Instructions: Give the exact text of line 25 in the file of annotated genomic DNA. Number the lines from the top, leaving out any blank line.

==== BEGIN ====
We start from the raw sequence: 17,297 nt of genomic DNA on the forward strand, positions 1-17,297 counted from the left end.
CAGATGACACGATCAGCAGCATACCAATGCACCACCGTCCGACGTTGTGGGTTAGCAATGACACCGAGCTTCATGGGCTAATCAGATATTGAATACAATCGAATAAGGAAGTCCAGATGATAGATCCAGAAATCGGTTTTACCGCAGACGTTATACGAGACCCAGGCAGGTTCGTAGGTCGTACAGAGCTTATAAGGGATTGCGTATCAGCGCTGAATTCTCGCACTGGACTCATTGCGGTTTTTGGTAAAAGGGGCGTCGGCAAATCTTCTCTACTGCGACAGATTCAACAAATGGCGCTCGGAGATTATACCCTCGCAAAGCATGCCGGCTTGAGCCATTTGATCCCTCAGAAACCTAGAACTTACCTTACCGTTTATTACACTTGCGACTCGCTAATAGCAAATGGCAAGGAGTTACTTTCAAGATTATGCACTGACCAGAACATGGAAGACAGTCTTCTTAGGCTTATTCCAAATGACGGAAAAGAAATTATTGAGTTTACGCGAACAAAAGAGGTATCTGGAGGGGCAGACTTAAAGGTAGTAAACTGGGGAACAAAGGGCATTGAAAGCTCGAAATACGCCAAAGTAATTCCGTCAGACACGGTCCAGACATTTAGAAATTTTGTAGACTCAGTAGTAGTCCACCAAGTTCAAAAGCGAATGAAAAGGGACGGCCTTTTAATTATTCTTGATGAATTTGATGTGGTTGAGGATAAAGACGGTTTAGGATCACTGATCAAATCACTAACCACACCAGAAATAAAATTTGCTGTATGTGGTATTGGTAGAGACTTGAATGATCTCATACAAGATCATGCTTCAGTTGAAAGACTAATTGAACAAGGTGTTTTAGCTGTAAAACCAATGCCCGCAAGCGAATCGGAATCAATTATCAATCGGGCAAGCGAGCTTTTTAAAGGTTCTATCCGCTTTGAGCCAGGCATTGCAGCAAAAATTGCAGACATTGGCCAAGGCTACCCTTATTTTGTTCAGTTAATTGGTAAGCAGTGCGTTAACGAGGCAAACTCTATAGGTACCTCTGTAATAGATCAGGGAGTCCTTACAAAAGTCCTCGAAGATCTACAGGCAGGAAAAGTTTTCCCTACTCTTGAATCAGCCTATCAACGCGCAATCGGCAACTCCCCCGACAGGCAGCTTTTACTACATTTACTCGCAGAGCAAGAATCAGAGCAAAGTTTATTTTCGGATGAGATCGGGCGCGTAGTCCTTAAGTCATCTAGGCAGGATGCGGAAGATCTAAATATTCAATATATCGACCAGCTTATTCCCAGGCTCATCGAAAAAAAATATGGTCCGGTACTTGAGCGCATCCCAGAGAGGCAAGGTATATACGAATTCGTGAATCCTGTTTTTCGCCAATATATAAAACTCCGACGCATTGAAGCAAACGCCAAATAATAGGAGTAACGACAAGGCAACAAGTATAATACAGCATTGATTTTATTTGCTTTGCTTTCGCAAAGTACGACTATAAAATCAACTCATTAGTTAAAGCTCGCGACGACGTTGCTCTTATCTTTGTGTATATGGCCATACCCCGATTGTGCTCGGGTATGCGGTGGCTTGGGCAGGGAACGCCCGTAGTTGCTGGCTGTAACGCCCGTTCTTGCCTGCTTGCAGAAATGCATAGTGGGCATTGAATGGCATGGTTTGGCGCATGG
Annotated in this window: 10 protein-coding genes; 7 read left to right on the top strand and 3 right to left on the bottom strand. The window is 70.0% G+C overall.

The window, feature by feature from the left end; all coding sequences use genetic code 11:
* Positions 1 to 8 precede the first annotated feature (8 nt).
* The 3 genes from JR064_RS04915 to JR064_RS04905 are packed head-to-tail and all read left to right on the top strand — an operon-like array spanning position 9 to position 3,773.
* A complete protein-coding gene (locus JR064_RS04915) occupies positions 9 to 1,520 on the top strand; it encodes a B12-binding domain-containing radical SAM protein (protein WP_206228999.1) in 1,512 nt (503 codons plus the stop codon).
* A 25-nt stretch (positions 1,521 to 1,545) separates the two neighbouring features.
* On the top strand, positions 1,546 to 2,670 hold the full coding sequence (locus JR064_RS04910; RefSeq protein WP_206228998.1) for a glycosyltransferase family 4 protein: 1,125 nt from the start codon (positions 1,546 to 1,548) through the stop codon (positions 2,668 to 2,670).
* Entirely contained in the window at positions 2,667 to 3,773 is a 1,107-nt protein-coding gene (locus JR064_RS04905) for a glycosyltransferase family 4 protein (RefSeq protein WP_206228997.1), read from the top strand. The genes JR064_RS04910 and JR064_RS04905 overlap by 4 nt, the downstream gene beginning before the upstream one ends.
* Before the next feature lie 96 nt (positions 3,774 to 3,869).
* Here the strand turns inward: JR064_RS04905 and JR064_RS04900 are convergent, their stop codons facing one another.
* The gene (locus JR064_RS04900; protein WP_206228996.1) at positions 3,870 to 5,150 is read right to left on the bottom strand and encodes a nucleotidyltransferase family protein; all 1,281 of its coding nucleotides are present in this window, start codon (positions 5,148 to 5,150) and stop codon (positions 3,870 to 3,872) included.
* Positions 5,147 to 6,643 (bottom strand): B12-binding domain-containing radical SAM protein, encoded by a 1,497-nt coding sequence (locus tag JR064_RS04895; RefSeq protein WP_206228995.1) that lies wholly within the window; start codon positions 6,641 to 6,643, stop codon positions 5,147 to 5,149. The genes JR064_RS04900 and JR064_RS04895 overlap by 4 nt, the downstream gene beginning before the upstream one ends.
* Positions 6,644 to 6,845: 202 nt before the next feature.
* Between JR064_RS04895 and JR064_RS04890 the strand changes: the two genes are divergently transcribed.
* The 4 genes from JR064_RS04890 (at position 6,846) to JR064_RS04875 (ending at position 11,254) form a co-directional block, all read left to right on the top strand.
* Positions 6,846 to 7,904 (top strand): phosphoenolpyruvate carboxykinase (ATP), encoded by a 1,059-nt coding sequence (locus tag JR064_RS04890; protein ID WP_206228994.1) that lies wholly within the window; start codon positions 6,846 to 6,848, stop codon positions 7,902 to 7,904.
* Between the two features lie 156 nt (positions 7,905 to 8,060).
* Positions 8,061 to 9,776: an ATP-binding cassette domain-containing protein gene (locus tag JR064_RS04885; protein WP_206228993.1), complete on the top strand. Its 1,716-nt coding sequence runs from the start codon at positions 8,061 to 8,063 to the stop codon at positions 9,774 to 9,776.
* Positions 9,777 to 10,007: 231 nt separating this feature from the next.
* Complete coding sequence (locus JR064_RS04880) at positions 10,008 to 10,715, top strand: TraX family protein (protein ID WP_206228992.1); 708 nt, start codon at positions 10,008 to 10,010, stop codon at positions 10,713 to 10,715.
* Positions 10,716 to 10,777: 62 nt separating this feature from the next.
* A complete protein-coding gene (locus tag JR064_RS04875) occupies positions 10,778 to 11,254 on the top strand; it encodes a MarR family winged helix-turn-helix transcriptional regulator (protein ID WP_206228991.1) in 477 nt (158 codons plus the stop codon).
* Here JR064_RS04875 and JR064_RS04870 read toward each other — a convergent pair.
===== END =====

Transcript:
* Here JR064_RS04875 and JR064_RS04870 read toward each other — a convergent pair.